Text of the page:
Variation in Ebb-tidal Delta Geometry along the Coast of the Netherlands and the German Bight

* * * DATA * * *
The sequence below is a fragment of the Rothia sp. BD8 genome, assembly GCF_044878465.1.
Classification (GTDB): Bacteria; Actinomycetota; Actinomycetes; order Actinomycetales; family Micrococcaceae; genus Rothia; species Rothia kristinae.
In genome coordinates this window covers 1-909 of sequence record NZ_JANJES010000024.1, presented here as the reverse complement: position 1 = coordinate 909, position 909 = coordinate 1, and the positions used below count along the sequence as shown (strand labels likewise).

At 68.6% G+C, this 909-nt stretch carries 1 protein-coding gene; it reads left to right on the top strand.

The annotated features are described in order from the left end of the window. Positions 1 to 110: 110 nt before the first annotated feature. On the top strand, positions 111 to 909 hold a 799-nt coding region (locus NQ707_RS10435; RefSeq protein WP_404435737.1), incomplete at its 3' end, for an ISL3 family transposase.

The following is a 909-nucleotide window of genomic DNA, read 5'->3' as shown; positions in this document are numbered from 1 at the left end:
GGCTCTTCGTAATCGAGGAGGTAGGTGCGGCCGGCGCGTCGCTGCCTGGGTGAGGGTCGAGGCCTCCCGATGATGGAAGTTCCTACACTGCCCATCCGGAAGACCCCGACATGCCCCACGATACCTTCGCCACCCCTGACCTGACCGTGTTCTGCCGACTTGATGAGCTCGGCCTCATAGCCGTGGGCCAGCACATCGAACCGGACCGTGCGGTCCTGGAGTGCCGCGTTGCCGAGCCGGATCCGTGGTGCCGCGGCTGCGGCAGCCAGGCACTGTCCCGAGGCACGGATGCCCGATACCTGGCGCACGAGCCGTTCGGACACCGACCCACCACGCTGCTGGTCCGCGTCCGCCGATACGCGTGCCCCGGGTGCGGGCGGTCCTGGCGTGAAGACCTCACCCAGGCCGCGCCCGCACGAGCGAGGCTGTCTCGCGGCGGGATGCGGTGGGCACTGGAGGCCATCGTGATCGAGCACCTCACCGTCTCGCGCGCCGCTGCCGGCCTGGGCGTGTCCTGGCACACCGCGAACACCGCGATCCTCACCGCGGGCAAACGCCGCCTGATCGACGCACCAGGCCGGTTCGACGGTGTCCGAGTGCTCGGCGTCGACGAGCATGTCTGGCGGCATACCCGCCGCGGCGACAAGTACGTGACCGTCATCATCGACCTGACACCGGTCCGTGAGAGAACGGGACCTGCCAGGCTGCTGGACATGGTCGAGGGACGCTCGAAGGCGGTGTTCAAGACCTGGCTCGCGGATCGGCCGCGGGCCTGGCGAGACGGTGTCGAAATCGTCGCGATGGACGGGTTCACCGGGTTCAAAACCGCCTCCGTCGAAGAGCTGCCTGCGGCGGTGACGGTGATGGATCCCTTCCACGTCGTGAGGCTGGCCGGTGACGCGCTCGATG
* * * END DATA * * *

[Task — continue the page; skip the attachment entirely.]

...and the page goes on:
The morphology of the ebb-tidal deltas along the Dutch and German North Sea coast is examined in relation to wave, offshore and inshore tidal regimes. Remarkable differences exist in the shape of shoals and tidal channels in the ebb-tidal deltas along the coast from the SW Netherlands to the German Bight. The large ebb-tidal deltas along the western Wadden Islands have a seaward protruding shape strongly oriented to the left with respect to the offshore direction (or updrift with respect to the direction of the general regional longshore drift). Ebb channels also turn to the left in their most seaward part. On the other hand the ebb-tidal deltas along the southwestern coast of the Netherlands as present before the tidal inlet closures of Delta Project showed a sharp-edged triangular shape pointing landward. Their ebb channels bifurcated seaward, orienting updrift and downdrift on both sides of the ebb-tidal deltas. It is shown that these variations are due to differences in interaction of offshore tidal currents and inshore tidal currents between the two areas. In the original ebb deltas of the SW Netherlands, the ebb channels bifurcating to the left are more pronounced than the channels bifurcating to the right. This is probably related to a significant decrease in tidal range along the coast to the north. In the Wadden Sea the small tidal deltas, in contrast to the large ebb tidal deltas, protrude downdrift. This is due to the large longshore component of wave energy flux relative to the small tidal prisms through the inlets. A descriptive model of ebb-tidal delta geometry is proposed, which considers the relative influence of waves as compared to tidal currents, wave direction and the interaction of offshore and inshore tidal currents.